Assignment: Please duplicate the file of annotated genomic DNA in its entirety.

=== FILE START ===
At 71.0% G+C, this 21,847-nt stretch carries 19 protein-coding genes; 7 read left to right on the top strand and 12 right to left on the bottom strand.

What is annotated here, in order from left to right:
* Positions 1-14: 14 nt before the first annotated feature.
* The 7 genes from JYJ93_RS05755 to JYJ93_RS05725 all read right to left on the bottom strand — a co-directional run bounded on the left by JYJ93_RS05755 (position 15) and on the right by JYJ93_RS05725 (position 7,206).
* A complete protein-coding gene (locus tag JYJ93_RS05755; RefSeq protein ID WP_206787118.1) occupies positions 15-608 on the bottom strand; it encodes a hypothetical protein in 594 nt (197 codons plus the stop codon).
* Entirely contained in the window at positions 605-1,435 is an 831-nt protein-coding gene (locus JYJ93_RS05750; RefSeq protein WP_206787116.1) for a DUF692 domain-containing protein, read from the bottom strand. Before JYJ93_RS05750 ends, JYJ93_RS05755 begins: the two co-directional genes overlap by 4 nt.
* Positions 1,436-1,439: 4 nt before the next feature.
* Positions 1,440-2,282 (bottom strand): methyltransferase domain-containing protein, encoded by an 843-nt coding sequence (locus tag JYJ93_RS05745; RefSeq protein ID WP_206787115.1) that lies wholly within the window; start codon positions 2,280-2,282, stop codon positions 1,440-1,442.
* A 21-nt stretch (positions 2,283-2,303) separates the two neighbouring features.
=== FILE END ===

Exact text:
At 71.0% G+C, this 21,847-nt stretch carries 19 protein-coding genes; 7 read left to right on the top strand and 12 right to left on the bottom strand.

What is annotated here, in order from left to right:
* Positions 1-14: 14 nt before the first annotated feature.
* The 7 genes from JYJ93_RS05755 to JYJ93_RS05725 all read right to left on the bottom strand — a co-directional run bounded on the left by JYJ93_RS05755 (position 15) and on the right by JYJ93_RS05725 (position 7,206).
* A complete protein-coding gene (locus tag JYJ93_RS05755; RefSeq protein ID WP_206787118.1) occupies positions 15-608 on the bottom strand; it encodes a hypothetical protein in 594 nt (197 codons plus the stop codon).
* Entirely contained in the window at positions 605-1,435 is an 831-nt protein-coding gene (locus JYJ93_RS05750; RefSeq protein WP_206787116.1) for a DUF692 domain-containing protein, read from the bottom strand. Before JYJ93_RS05750 ends, JYJ93_RS05755 begins: the two co-directional genes overlap by 4 nt.
* Positions 1,436-1,439: 4 nt before the next feature.
* Positions 1,440-2,282 (bottom strand): methyltransferase domain-containing protein, encoded by an 843-nt coding sequence (locus tag JYJ93_RS05745; RefSeq protein ID WP_206787115.1) that lies wholly within the window; start codon positions 2,280-2,282, stop codon positions 1,440-1,442.
* A 21-nt stretch (positions 2,283-2,303) separates the two neighbouring features.